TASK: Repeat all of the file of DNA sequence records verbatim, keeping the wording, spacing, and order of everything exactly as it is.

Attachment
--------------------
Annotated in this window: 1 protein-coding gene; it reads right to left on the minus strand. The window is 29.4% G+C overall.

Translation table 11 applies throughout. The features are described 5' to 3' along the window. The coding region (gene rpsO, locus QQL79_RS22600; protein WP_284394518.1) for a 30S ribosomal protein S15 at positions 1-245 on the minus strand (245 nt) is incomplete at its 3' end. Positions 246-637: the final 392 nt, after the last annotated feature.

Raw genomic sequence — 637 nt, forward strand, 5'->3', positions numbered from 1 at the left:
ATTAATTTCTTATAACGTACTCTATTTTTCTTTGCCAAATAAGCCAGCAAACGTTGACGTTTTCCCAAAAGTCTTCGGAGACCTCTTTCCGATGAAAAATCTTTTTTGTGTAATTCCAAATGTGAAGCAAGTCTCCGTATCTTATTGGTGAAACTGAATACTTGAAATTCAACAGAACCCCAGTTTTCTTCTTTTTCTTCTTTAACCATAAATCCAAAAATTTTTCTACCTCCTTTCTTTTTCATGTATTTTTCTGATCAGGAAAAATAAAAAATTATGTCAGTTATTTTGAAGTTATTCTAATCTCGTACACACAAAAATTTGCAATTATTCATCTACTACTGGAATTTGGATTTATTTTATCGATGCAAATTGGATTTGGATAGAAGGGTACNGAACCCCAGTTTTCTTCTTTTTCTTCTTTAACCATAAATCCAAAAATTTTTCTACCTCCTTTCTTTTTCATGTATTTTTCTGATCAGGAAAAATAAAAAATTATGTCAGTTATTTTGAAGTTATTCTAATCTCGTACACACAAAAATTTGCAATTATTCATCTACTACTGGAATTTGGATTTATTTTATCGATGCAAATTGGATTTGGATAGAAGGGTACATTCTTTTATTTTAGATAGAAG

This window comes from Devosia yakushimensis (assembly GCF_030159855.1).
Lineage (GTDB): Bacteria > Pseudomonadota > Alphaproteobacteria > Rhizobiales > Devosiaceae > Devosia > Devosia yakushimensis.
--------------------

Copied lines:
Annotated in this window: 1 protein-coding gene; it reads right to left on the minus strand. The window is 29.4% G+C overall.

Translation table 11 applies throughout. The features are described 5' to 3' along the window. The coding region (gene rpsO, locus QQL79_RS22600; protein WP_284394518.1) for a 30S ribosomal protein S15 at positions 1-245 on the minus strand (245 nt) is incomplete at its 3' end. Positions 246-637: the final 392 nt, after the last annotated feature.

Raw genomic sequence — 637 nt, forward strand, 5'->3', positions numbered from 1 at the left:
ATTAATTTCTTATAACGTACTCTATTTTTCTTTGCCAAATAAGCCAGCAAACGTTGACGTTTTCCCAAAAGTCTTCGGAGACCTCTTTCCGATGAAAAATCTTTTTTGTGTAATTCCAAATGTGAAGCAAGTCTCCGTATCTTATTGGTGAAACTGAATACTTGAAATTCAACAGAACCCCAGTTTTCTTCTTTTTCTTCTTTAACCATAAATCCAAAAATTTTTCTACCTCCTTTCTTTTTCATGTATTTTTCTGATCAGGAAAAATAAAAAATTATGTCAGTTATTTTGAAGTTATTCTAATCTCGTACACACAAAAATTTGCAATTATTCATCTACTACTGGAATTTGGATTTATTTTATCGATGCAAATTGGATTTGGATAGAAGGGTACNGAACCCCAGTTTTCTTCTTTTTCTTCTTTAACCATAAATCCAAAAATTTTTCTACCTCCTTTCTTTTTCATGTATTTTTCTGATCAGGAAAAATAAAAAATTATGTCAGTTATTTTGAAGTTATTCTAATCTCGTACACACAAAAATTTGCAATTATTCATCTACTACTGGAATTTGGATTTATTTTATCGATGCAAATTGGATTTGGATAGAAGGGTACATTCTTTTATTTTAGATAGAAG

This window comes from Devosia yakushimensis (assembly GCF_030159855.1).
Lineage (GTDB): Bacteria > Pseudomonadota > Alphaproteobacteria > Rhizobiales > Devosiaceae > Devosia > Devosia yakushimensis.